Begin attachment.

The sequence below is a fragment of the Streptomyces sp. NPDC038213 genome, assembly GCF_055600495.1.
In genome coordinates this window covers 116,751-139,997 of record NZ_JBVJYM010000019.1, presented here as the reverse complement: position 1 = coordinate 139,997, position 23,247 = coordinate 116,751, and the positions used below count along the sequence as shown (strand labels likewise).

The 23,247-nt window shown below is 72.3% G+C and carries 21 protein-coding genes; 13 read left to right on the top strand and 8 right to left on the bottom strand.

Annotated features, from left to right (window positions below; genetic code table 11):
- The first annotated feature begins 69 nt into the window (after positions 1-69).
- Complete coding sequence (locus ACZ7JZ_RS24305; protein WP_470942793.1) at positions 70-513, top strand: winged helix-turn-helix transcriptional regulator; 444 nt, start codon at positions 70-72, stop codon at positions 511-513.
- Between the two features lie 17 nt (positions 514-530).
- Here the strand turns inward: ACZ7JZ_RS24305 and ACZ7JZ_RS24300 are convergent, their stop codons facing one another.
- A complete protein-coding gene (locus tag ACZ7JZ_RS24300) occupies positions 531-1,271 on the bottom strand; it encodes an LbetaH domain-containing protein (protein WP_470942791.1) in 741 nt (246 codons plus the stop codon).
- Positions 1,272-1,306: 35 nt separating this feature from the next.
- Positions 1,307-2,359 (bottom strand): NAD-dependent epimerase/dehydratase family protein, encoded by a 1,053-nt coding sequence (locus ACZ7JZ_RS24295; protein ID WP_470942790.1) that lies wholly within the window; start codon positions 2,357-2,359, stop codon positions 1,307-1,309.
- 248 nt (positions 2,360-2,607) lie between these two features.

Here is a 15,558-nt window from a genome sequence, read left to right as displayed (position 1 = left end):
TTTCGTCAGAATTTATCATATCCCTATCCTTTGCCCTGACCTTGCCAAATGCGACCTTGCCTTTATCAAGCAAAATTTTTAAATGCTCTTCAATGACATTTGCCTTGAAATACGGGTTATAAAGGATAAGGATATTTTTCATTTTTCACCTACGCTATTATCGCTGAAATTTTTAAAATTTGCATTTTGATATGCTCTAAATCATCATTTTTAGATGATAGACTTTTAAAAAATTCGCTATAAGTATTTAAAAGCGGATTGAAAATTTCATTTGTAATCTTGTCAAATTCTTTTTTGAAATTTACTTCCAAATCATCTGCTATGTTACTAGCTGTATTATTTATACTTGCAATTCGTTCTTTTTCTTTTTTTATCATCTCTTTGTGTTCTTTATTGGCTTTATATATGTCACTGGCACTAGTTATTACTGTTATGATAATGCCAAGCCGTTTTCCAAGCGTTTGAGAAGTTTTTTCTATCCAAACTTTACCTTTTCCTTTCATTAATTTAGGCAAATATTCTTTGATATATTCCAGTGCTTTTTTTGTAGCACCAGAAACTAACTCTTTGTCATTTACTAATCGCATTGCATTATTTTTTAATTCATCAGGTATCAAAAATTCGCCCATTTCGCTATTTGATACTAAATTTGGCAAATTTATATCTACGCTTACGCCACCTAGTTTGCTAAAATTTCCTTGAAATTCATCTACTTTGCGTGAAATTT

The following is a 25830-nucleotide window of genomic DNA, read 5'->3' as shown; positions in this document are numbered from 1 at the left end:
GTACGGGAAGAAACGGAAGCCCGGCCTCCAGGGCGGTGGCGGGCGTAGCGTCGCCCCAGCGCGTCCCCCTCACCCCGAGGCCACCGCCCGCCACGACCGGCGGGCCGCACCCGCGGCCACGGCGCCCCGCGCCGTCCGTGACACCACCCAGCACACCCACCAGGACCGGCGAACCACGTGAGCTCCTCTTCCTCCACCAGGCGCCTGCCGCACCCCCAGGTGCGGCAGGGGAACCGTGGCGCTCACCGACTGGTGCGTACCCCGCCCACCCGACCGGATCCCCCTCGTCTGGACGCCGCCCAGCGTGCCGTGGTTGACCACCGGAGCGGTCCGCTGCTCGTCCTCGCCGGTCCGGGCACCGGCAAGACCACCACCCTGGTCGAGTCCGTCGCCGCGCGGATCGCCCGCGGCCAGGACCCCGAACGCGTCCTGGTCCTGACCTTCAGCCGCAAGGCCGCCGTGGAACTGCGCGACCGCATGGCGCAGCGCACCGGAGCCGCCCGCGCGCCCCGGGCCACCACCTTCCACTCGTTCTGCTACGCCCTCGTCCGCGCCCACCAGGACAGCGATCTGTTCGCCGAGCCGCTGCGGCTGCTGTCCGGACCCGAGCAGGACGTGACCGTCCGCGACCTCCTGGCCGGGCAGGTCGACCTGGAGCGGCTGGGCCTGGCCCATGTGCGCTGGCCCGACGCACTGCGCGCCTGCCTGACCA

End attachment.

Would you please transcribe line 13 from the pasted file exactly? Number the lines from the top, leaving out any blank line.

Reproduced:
Here is a 15,558-nt window from a genome sequence, read left to right as displayed (position 1 = left end):